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Thread: Rare human mitochondrial HV lineages spread from the Near East in post LGM /neolithic

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    Rare human mitochondrial HV lineages spread from the Near East in post LGM /neolithic


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    1.14%-HV
    6.69% HV0+V


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    Quote Originally Posted by Carlos View Post
    1.14%-HV
    6.69% HV0+V


    thanks :)
    how common is hv( that are not H or V) in spain ?
    regards
    adam

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    1 out of 1 members found this post helpful.
    Very interesting, thanks for sharing kingjohn

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    Quote Originally Posted by kingjohn View Post
    thanks :)
    how common is hv( that are not H or V) in spain ?
    regards
    adam
    Right here in Europedia there is this information:

    https://www.eupedia.com/genetics/his...e_iberia.shtml



    The maternal lineages brought by the Neolithic farmers of the Balkans and Anatolia can be safely determined by the large amount of ancient mtDNA already tested. They included haplogroups HV, H2a2, H5a, H13, H20, J1c, K1a, N1a, T2 and X.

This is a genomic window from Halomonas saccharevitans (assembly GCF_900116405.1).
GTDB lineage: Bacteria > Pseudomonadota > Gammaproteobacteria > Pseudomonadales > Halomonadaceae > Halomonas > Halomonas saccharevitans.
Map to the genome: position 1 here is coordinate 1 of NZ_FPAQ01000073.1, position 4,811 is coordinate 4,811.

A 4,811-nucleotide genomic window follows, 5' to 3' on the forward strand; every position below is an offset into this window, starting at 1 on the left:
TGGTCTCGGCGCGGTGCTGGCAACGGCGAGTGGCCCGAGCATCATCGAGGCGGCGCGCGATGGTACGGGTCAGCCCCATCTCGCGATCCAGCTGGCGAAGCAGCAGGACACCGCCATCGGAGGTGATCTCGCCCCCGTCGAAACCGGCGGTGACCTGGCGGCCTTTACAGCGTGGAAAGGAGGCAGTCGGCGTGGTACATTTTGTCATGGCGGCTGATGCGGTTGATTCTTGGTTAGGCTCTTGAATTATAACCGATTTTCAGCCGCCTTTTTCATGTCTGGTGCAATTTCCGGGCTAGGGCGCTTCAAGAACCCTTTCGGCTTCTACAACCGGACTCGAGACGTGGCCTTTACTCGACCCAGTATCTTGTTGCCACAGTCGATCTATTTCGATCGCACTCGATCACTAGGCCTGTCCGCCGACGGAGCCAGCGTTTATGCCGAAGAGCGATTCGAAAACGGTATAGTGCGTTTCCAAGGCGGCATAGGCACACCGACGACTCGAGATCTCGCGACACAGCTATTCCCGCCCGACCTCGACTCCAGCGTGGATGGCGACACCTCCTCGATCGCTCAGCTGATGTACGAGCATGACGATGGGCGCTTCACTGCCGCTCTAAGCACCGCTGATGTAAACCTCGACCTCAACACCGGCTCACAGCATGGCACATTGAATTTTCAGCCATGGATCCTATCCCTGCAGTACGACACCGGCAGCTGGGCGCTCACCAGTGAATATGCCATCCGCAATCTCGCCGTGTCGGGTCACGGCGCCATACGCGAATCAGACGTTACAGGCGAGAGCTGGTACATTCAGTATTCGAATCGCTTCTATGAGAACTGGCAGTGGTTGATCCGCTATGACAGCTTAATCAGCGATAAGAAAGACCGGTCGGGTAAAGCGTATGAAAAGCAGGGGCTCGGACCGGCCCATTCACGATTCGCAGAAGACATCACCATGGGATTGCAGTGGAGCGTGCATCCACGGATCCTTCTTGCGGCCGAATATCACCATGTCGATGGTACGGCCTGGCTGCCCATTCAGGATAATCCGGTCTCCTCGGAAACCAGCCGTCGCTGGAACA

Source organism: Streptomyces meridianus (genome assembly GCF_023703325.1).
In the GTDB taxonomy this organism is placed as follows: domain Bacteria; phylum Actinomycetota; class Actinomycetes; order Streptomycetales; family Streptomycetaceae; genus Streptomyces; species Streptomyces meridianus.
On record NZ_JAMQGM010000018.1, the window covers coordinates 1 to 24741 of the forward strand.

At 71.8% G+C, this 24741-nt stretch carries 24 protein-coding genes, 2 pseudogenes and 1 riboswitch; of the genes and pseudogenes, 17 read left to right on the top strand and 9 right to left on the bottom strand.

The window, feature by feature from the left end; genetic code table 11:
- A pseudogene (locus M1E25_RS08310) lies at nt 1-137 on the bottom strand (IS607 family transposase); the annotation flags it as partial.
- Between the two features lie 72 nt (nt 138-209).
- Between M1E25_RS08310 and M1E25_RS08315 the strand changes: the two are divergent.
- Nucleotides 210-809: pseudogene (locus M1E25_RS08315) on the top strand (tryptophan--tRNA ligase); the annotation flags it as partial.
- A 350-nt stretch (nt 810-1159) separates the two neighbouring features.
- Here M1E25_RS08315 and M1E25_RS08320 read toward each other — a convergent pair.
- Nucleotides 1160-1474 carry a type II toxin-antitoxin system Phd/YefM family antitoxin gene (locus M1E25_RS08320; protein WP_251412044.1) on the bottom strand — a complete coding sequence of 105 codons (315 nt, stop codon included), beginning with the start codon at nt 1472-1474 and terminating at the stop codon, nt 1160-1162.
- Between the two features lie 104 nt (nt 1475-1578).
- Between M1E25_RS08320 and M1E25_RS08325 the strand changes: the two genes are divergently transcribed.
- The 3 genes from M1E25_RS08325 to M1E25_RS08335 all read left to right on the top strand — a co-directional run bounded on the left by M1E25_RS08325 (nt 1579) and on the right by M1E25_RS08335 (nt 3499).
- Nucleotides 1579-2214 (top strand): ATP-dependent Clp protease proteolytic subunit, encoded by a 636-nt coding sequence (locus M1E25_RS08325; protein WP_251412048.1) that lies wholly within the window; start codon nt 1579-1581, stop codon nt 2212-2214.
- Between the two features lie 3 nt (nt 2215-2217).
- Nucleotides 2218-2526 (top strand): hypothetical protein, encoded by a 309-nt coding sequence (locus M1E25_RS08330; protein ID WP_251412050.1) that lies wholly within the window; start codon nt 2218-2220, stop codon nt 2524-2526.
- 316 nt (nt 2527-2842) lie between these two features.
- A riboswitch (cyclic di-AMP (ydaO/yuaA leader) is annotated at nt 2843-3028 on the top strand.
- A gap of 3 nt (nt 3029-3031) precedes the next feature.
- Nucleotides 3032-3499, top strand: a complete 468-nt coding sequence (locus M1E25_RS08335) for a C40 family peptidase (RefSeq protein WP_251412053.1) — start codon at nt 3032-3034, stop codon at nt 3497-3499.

The maternal southwest Asian lineages especially included HV, J1d, J2a2, U3, X1 as well as some subclades K, T and X2. Autosomal data shows a maximum of 12% of DNA from South-West Asia and the Red Sea in southern Portugal and western Andalusia, and a minimum of 0% in the Basque Country.

    Some controversy still surrounds the origin of mt-haplogroups H1, H3 and V. None of them have been identified in mesolithic samples yet, but that may simply be due to the strong bias of current mesolithic samples towards central and northern Europe, and the scarcity of proven Mediterranean remains. The presence of the three haplogroups together with Mesolithic U5 in North Africa, Iberia and Northeast Europe point to a common Mesolithic origin. In addition, the four haplogroups are equally rare in the Middle East and follow a north-south gradient that indicates an introgression of Europe in historical times.

    The origin of mtDNA H1, H3 or HV0 / V is unclear. It is possible that they were present in Iberia and / or the Maghreb in the Mesolithic period, since these three lineages are also found throughout North Africa. However, it cannot be excluded that they integrated the Neolithic agricultural community in the Maghreb and moved to Iberia at that time. Autosomal data shows an average of 5% of DNA from North Africa in the western half of Iberia, and 1 or 2% in the eastern half.

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